Monthly Archives: November 2020

Pollinators and honey berries

This research from Lublin, Poland affirms the common knowledge about honey berries. They need insect pollination, and fruit size is related to the number of seeds per fruit. They are pollinated by honey bees, solitary bees and bumble bees. Flowers that were bagged and isolated showed less than 25% fruit set, whereas flowers exposed to insect pollinators had more than 88% fruit set. Interesting that honey bees don’t really enter the picture in Alaska because bloom time is so early, temperatures are still relatively cool, and honey bees are still shivering in their hives. Bumble bees, by far, are the most important pollinator in Alaska.

Bozek, M. 2012. The effect of pollinating insects on fruiting of two cultivars. Journal of Apicultural Science. 56(2):5-11.

S u m m a r y: In 2004 and 2006-2008, a study was conducted on the effect of pollinating insects on the fruit, seed set, and development of two cultivars of blue honeysuckle Lonicera caerulea (Sevast.) Pojark.: Atut andDuet”. The experiment was carried out in south-eastern Poland, at the Experimental Farm of the University of Life Sciences in Lublin, Poland. Flowers accessible to pollinating insects throughout the whole fl owering period, set fruit at a very high percentage. The study average was 90.57% for “Duet” and 88.08% for “Atut”. During self-pollination under isolation, on the other hand, the percentage of fruit-bearing fl owers was low. In the case of “Atut” the average was 9.37%, whereas for “Duet” it was 23.85%. Multiple fruits formed from isolated fl owers had a 45-50% lower weight, on average, than those developed from fl owers accessible to pollinating insects. The pollination mode was found to have a signifi cant effect on the number of seeds produced in the multiple fruit. Flowers which were isolated to prevent insect foraging did develop multiple fruits, characterized by a signifi cantly lower number of seeds. The recent studies confi rm that several cultivars should be planted on honeysuckle acreage. The presence of managed pollinators can increase quantity and improve quality of fruit yield in honeysuckle.

Spawning salmon increase fruit production of salmonberries

Researchers from Simon Fraser University Burnaby, BC studied the effects of spawning salmon species on fruiting of salmonberries, Rubus spectabilis. No surprise to anyone who has used fish guts, fish eggs and carcasses as fertilizer, the remnants of spawning salmon dragged or floated up on the banks of streams, adds a big fertilizer boost to salmonberries. These researchers studied 14 salmon streams and found that all that organic waste product promoted fruiting, and the density of chum salmon was correlated with increased fruit production. Pinks didn’t measure up. Seed count, fruit weight and sugar content were not correlated with salmon density. I’ll bet those traits are more related to bumble bee and other pollinator activity. Conclusion? Fish fertilizer makes great fertilizer!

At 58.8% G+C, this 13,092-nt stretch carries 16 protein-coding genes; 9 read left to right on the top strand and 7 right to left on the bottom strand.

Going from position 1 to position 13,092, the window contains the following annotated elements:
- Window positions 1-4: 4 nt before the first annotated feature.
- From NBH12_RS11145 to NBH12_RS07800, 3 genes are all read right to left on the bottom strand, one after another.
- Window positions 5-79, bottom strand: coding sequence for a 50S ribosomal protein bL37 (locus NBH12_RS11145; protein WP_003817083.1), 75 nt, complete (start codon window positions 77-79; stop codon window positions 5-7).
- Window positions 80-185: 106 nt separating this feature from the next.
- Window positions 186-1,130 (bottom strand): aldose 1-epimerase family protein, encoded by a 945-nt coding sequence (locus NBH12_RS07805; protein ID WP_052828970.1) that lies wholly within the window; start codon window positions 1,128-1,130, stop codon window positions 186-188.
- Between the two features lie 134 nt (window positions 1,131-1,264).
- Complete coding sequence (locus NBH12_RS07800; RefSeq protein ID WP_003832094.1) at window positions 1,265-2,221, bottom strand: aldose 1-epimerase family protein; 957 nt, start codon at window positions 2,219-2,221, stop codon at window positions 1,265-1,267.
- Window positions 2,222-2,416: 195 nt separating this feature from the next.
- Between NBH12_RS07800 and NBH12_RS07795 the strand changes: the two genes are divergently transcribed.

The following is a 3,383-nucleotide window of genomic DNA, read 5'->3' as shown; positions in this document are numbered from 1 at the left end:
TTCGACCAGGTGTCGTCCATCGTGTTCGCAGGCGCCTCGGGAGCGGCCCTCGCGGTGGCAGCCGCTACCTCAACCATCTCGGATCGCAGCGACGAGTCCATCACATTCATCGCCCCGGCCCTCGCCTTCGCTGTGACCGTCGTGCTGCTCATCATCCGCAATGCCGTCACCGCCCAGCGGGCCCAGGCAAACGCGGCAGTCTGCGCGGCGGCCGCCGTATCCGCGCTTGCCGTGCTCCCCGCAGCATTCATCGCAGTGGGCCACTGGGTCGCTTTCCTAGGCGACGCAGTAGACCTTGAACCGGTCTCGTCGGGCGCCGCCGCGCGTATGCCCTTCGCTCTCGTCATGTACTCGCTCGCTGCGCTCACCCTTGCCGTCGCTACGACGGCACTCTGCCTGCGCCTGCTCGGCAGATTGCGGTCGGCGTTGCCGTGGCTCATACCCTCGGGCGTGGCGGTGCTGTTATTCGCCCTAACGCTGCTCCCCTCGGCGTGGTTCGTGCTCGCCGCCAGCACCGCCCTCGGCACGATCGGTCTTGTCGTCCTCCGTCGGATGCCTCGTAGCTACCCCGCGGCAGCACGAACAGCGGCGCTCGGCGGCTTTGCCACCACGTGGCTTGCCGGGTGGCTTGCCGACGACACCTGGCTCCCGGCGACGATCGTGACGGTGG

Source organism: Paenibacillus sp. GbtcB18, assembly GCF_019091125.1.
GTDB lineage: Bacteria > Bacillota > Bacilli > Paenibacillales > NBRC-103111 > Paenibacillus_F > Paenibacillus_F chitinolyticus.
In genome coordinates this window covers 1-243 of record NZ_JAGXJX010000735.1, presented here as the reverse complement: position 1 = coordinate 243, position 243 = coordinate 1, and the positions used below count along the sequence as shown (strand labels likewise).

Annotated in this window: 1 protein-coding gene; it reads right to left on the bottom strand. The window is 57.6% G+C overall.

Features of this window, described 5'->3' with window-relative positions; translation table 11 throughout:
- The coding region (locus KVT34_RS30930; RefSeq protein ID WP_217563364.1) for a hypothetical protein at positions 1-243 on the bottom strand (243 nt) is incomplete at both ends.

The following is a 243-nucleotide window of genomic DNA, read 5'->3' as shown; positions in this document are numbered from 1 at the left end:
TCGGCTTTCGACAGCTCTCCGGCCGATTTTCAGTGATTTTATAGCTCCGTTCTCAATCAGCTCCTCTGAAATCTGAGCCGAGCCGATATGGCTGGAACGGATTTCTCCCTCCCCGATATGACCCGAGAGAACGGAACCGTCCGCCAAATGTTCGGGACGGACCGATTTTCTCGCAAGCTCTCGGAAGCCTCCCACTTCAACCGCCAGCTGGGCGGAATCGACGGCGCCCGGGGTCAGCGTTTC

SIEMENS, L.D., A.M. DENNERT, D. S. OBRIST, J. D. REYNOLDS. Spawning salmon density influences fruit production ofsalmonberry (Rubus spectabilis). Ecosphere 11(11):e03282. 10.1002/ecs2.3282

 Abstract. Annual spawning migrations by Pacific salmon can provide substantial subsidies to nutrientlimited

Annual spawning migrations by Pacific salmon can provide substantial subsidies to nutrient-limited freshwater and riparian ecosystems, which can affect the abundance, diversity, and physical characteristics of plant and animal species in these habitats. Here, we provide the first investigation of how salmon subsidies affect reproductive output in plants, focusing on a common riparian shrub, salmonberry (Rubus spectabilis). We studied 14 streams with a range of spawning salmon densities on the central coast of British Columbia, Canada. We determined the effects of chum (Oncorhynchus keta), pink (O. gorbuscha), and total salmon spawning density on the number of fruits per shrub, number of seeds per fruit, fruit weight, and estimated sugar content (° Brix) of salmonberry fruits. We found that the number of fruits per salmonberry shrub increased with increasing salmon density. However, we found no effect of salmon density on the number of seeds per fruit, fruit weight, or sugar content. The effect of salmon density was species-dependent; the number of fruits per shrub increased with chum salmon density but was not affected by pink salmon density. This could be because chum salmon occur at higher densities and are transferred from water to land at higher rates than pink salmon in our study area. Higher salmonberry fruit production could lead to a larger input of salmonberry fruits to coastal food webs. These results demonstrate how salmon can cross ecological boundaries and influence reproductive output of terrestrial species.